“Old man, look at my life, I’m a lot like you were.”

Born to Be Happy, Through a Twist of Human Hard Wire

By RICHARD A. FRIEDMAN, M.D.

In the course of the last year, the woman lost her husband to cancer and then her job. But she did not come to my office as a patient; she sought advice about her teenage son who was having trouble dealing with his father’s death.

Despite crushing loss and stress, she was not at all depressed – sad, yes, but still upbeat. I found myself stunned by her resilience. What accounted for her ability to weather such sorrow with buoyant optimism? So I asked her directly.

“All my life,” she recalled recently, “I’ve been happy for no good reason. It’s just my nature, I guess.”

But it was more than that. She was a happy extrovert, full of energy and enthusiasm who was indefatigably sociable. And she could get by with five or six hours of sleep each night.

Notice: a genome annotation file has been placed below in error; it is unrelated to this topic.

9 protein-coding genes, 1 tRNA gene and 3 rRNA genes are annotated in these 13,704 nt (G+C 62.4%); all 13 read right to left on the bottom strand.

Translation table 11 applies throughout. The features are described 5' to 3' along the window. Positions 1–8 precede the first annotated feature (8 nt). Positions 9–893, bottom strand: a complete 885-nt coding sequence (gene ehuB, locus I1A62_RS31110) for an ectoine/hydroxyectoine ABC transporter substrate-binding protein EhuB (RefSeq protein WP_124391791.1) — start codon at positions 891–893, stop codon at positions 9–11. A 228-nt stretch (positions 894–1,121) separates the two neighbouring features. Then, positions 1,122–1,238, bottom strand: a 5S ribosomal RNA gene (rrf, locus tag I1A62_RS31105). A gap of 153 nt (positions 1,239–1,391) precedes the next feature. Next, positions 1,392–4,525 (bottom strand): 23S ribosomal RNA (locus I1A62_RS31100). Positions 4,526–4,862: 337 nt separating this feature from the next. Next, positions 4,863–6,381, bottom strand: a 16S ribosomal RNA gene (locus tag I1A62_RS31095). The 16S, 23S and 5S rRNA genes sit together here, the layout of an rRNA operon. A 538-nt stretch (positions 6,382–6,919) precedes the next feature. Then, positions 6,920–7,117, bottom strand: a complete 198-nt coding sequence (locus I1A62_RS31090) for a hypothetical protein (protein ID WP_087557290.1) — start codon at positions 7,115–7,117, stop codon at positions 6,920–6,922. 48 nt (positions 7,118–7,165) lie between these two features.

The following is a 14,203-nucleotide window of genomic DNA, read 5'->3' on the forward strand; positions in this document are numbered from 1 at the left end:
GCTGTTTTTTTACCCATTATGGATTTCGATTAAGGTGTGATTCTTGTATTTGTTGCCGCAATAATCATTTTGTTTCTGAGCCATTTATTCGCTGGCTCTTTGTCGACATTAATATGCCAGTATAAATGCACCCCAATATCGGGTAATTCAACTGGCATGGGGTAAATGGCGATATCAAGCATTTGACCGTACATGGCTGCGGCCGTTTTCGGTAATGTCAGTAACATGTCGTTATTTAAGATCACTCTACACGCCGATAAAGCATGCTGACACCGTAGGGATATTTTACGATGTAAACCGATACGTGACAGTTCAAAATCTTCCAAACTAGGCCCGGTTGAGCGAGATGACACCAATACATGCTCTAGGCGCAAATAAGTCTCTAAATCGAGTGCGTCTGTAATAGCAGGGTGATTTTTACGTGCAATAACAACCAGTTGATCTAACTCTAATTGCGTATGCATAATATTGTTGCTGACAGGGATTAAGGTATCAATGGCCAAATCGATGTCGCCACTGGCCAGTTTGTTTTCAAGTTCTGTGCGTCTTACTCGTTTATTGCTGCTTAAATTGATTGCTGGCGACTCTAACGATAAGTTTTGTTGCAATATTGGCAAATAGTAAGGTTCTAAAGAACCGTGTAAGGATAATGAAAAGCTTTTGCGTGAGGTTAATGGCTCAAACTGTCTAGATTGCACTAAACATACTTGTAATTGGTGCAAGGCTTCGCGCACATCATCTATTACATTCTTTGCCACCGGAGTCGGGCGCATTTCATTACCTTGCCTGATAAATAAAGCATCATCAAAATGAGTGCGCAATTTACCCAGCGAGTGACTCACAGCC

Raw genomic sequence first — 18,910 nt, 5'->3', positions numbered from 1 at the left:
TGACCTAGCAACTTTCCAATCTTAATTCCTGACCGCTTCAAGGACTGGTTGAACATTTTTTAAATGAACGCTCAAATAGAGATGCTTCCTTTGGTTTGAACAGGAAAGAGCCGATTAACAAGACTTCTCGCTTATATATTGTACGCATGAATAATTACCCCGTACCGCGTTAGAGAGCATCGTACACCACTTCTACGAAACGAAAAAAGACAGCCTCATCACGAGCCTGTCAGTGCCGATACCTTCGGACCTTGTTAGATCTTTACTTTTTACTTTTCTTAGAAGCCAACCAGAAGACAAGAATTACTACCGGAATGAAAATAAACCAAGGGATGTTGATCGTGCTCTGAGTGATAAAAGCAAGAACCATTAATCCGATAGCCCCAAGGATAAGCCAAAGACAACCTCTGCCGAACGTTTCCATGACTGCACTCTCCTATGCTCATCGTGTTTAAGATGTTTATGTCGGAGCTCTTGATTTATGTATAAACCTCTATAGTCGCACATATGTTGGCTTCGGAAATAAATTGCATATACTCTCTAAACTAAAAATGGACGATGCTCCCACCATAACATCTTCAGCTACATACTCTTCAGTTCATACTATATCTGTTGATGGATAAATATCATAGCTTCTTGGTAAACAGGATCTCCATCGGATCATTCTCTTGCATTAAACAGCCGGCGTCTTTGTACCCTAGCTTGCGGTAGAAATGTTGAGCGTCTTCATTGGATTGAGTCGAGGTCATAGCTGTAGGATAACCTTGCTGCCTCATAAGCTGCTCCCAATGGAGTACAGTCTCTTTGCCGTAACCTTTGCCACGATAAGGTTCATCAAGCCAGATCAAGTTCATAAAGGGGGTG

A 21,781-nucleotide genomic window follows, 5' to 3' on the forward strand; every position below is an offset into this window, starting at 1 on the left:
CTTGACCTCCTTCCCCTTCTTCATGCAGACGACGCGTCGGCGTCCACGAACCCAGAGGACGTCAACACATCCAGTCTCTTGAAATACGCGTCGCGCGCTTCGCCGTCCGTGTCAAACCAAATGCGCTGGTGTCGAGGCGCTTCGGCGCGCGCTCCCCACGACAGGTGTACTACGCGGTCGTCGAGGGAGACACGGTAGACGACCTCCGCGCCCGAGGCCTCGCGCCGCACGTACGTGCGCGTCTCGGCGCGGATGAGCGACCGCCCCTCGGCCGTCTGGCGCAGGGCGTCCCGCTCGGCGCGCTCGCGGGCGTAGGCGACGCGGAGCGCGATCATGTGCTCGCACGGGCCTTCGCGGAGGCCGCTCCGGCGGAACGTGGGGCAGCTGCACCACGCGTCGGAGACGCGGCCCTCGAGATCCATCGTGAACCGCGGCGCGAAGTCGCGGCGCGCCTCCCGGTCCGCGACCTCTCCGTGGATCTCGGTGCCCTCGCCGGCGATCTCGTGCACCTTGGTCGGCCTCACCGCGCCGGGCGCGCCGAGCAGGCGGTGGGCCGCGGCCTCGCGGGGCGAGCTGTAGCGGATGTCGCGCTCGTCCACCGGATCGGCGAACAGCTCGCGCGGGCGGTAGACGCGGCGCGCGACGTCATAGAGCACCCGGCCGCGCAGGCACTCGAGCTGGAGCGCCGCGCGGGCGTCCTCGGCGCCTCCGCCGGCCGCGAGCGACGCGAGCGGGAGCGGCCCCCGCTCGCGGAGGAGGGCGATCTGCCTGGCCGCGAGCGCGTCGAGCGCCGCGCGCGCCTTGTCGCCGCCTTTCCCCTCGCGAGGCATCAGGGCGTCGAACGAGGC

Like this woman, a journalist I know realized when she was a teenager that she was different from others. “It’s actually kind of embarrassing to be so cheerful and happy all the time,” she said. “When I was in high school I read the Robert Browning poem `My Last Duchess.’ In it, the narrator said he killed his wife, the duchess, because, `she had a heart – how shall I say, too soon made glad?’ And I thought, uh-oh, that’s me.”

These two women were lucky to be born with a joyous temperament, which in its most extreme forms is called hyperthymia. Cheerful despite life’s misfortunes, energetic and productive, they are often the envy of all who know them because they don’t even have to work at it.